Pregnancy acne is a common condition. Hormonal changes during pregnancy can cause skin breakouts. By knowing how to treat acne lesions, a person can often prevent scarring and minimize their emotional distress.
Acne is one of the most common skin changes that occur during pregnancy, according to the American College of Obstetricians and Gynecologists (ACOG).
Although over-the-counter (OTC) and prescription acne remedies exist, women may have concerns about the possible risks of using these products during pregnancy.
In this article, we explain how to treat acne during pregnancy. We also discuss what pregnancy acne looks like, whether it can be a sign of pregnancy, and whether it can happen after pregnancy.
Hormonal changes during pregnancy can lead to acne. The hormones primarily
According to a
Androgens stimulate oil production by
Acne treatments focus on controlling sebum production and clearing clogged pores. Women can treat pregnancy acne with medication or natural remedies.
Numerous acne products contain salicylic acid and benzoyl peroxide.
Salicylic acid is a type of beta hydroxy acid that helps reduce acne by dissolving dead skin that clogs pores. Benzoyl peroxide works by killing bacteria that cause acne and clearing pores of excess oil and dead skin cells.
Pregnant women can safely use products that contain either salicylic acid or benzoyl peroxide. However, these ingredients can cause skin reactions, including:
According to ACOG, the following prescription acne medications can increase the risk of congenital disabilities and pregnancy complications:
- hormonal therapy
- oral tetracyclines
- topical retinoids
Women should avoid using these medications while pregnant. A doctor can offer further advice on acne medications that are safe to use at this time.
Women can also try some natural treatments for pregnancy acne.
Zinc is an essential mineral that supports protein synthesis and cell division. According to the National Institutes of Health (NIH), women who are pregnant or lactating have a higher risk of developing zinc deficiency.
The NIH recommend a daily intake of 11–13 milligrams (mg) of zinc for women who are pregnant or lactating.
The health risks of zinc deficiency include:
According to the findings of a 2019 study, a topical acne treatment combining erythromycin and zinc acetate is more effective than a gel containing just erythromycin.
People can use acne treatments that contain zinc or eat foods rich in zinc, such as:
- meat, including beef, pork, and poultry
- nuts and seeds
Vitamin A is an umbrella term for a family of chemicals called retinoids. Retinoids support a range of vital bodily functions, including:
- immune function
- communication between cells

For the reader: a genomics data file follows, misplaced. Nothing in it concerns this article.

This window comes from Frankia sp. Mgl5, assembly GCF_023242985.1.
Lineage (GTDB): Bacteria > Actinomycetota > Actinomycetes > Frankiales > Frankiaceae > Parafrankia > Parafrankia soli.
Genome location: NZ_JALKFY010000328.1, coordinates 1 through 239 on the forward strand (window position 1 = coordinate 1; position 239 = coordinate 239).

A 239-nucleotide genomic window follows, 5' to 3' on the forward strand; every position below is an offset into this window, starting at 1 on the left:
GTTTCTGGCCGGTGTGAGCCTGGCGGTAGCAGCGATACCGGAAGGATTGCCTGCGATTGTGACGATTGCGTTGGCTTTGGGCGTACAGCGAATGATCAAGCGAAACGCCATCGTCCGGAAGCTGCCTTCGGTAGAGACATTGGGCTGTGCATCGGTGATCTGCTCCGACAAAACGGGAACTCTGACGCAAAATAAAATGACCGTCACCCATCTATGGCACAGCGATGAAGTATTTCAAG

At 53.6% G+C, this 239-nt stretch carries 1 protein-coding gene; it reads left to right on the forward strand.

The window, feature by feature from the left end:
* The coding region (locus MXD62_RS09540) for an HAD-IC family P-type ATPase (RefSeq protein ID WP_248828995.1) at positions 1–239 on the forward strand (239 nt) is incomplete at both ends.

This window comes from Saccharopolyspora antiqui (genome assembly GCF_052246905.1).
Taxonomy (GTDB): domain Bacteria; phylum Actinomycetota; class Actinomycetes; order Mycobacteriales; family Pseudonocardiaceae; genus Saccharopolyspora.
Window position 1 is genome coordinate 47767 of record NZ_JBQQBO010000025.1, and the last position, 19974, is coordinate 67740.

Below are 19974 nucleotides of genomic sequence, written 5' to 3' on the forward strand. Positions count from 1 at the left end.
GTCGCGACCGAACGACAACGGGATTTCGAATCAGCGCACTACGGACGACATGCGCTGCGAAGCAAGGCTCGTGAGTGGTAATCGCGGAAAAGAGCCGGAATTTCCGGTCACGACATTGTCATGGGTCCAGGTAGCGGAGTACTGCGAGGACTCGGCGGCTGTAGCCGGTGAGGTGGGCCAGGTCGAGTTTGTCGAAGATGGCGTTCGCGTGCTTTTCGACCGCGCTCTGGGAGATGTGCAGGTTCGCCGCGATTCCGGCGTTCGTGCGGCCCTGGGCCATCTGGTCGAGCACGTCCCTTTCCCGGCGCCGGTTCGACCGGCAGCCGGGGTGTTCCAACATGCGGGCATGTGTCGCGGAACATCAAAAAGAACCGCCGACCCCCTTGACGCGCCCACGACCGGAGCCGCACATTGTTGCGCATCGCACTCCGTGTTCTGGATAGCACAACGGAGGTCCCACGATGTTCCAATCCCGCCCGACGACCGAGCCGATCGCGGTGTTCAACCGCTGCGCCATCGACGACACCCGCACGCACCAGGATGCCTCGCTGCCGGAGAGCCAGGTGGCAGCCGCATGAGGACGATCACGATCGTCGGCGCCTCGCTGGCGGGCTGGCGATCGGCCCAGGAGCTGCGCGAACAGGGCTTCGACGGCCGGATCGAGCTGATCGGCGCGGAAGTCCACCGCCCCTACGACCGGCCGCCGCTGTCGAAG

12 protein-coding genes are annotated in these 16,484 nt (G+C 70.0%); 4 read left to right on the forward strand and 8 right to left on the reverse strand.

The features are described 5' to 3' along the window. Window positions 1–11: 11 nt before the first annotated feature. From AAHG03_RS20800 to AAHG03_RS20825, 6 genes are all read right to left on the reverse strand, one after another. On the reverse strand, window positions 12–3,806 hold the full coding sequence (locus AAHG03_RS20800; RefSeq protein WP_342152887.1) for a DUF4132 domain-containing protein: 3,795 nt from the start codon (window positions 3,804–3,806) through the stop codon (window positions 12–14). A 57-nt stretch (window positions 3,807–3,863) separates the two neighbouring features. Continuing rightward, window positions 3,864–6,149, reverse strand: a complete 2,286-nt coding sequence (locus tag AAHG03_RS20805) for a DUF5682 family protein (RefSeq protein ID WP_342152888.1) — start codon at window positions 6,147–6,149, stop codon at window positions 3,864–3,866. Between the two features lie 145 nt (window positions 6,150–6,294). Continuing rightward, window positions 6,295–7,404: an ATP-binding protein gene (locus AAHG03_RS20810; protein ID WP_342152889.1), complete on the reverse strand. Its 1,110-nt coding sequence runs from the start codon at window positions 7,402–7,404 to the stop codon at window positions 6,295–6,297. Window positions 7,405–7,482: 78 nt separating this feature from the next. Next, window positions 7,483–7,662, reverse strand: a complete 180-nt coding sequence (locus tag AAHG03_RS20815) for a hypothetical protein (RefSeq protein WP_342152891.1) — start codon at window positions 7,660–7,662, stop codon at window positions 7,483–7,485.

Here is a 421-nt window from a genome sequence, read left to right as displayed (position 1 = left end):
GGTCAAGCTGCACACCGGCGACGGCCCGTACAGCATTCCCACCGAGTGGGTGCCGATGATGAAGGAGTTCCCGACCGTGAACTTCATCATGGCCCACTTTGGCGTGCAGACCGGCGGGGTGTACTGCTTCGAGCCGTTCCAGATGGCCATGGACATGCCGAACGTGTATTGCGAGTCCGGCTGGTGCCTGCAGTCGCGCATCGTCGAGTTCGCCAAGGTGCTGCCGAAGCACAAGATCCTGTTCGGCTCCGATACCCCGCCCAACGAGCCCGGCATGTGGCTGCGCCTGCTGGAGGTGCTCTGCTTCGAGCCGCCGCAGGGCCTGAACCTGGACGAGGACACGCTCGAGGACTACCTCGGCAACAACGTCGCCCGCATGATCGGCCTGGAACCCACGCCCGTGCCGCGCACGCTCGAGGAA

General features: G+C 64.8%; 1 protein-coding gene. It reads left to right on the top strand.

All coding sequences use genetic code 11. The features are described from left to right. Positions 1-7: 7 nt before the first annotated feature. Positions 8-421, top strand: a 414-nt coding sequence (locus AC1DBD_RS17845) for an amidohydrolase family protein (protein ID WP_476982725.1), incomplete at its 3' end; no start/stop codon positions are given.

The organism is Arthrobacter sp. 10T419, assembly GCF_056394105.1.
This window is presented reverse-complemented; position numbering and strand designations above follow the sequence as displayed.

Topical retinoids can reduce acne symptoms and prevent the formation of additional acne lesions. They remain the
However, women should speak with a doctor before using these treatments during pregnancy because certain retinoid medications may cause congenital disabilities, according to the
People can get vitamin A from a variety of food sources, including:
People can use honey as a spot treatment by applying it directly to acne lesions. Alternatively, they can make a face mask by mixing honey with a few drops of either lavender oil or lemon juice.
Acne causes different types of skin lesion. These include:
- Comedones are lesions that develop when sebum becomes clogged inside hair follicles. Comedones can be open (blackhead) or closed (whitehead).
- Papules refer to raised areas of skin tissue that can vary in shape, color, and size.
- Pustules are pus-filled bumps that develop when the walls of skin pores break down. They can have a red or pink base with a yellow or white head on top.
- Nodules develop when a skin lesion gets irritated and grows larger. Nodules can burrow deeper underneath the skin than papules or pustules. These lesions usually require medical treatment, such as an oral medication that contains vitamin A.
- Cysts refer to clogged pores that contain a combination of bacteria, sebum, and dead skin cells. Cysts can develop deep within the skin. Doctors can usually treat cysts with prescription medication, but large cysts may require surgical removal.
Although many women develop acne during pregnancy, its appearance does not necessarily indicate that a woman is pregnant.
Acne can develop as a result of fluctuating hormones. People may experience new breakouts during their periods. Medical conditions that affect hormone levels, such as PCOS and hyperthyroidism, may also contribute to acne.
Although many women experience skin changes during pregnancy, acne does not generally develop until the later phases of pregnancy.
According to the findings of a small 2016 study involving 35 women in Taiwan, the severity of pregnancy acne typically peaks during the second trimester.
Women can develop acne before, during, and after pregnancy. Hormonal changes that occur after giving birth can trigger acne breakouts.
In some women, postpartum acne clears up on its own, but others may require treatment. The duration and severity of postpartum acne vary among individuals.
The treatments for postpartum acne are the same as those for acne during pregnancy. Women may still wish to avoid using prescription-strength ointments and pills while breastfeeding.
Oral contraceptives regulate the hormones, which may help control acne. A doctor can offer advice on starting an oral contraceptive after pregnancy.
It is common to experience skin changes while pregnant. Some women may have more severe breakouts, while others might notice their acne clearing up.
Women can safely use most OTC topical acne treatments for pregnancy acne. However, they should avoid retinoids and oral acne treatments while pregnant or breastfeeding.
Eating foods rich in vitamin A and zinc may help reduce acne symptoms. Women can also use honey as a natural acne treatment.
A doctor can recommend treatments for persistent or severe pregnancy acne.